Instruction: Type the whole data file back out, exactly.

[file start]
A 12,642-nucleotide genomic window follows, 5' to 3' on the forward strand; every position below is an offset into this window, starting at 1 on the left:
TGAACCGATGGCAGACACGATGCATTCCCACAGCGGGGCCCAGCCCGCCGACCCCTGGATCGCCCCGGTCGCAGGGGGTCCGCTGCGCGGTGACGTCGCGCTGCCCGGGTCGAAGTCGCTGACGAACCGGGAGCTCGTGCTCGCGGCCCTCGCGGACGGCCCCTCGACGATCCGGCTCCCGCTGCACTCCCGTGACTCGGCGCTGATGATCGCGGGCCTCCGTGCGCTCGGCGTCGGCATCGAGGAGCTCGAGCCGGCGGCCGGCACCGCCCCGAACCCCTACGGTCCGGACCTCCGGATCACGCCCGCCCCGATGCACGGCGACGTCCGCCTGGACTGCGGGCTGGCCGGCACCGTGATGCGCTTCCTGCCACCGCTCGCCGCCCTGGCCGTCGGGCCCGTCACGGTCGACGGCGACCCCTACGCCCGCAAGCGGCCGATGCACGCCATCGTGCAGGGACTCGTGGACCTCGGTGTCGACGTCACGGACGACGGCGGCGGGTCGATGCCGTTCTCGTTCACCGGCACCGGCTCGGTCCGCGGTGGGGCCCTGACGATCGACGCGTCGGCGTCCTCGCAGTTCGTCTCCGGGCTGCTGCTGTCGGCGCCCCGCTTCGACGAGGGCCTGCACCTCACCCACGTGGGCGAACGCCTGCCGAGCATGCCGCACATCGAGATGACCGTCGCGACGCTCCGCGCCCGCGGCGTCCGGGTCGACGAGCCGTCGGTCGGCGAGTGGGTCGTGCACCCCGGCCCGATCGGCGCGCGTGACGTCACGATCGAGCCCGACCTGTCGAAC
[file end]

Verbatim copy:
A 12,642-nucleotide genomic window follows, 5' to 3' on the forward strand; every position below is an offset into this window, starting at 1 on the left:
TGAACCGATGGCAGACACGATGCATTCCCACAGCGGGGCCCAGCCCGCCGACCCCTGGATCGCCCCGGTCGCAGGGGGTCCGCTGCGCGGTGACGTCGCGCTGCCCGGGTCGAAGTCGCTGACGAACCGGGAGCTCGTGCTCGCGGCCCTCGCGGACGGCCCCTCGACGATCCGGCTCCCGCTGCACTCCCGTGACTCGGCGCTGATGATCGCGGGCCTCCGTGCGCTCGGCGTCGGCATCGAGGAGCTCGAGCCGGCGGCCGGCACCGCCCCGAACCCCTACGGTCCGGACCTCCGGATCACGCCCGCCCCGATGCACGGCGACGTCCGCCTGGACTGCGGGCTGGCCGGCACCGTGATGCGCTTCCTGCCACCGCTCGCCGCCCTGGCCGTCGGGCCCGTCACGGTCGACGGCGACCCCTACGCCCGCAAGCGGCCGATGCACGCCATCGTGCAGGGACTCGTGGACCTCGGTGTCGACGTCACGGACGACGGCGGCGGGTCGATGCCGTTCTCGTTCACCGGCACCGGCTCGGTCCGCGGTGGGGCCCTGACGATCGACGCGTCGGCGTCCTCGCAGTTCGTCTCCGGGCTGCTGCTGTCGGCGCCCCGCTTCGACGAGGGCCTGCACCTCACCCACGTGGGCGAACGCCTGCCGAGCATGCCGCACATCGAGATGACCGTCGCGACGCTCCGCGCCCGCGGCGTCCGGGTCGACGAGCCGTCGGTCGGCGAGTGGGTCGTGCACCCCGGCCCGATCGGCGCGCGTGACGTCACGATCGAGCCCGACCTGTCGAAC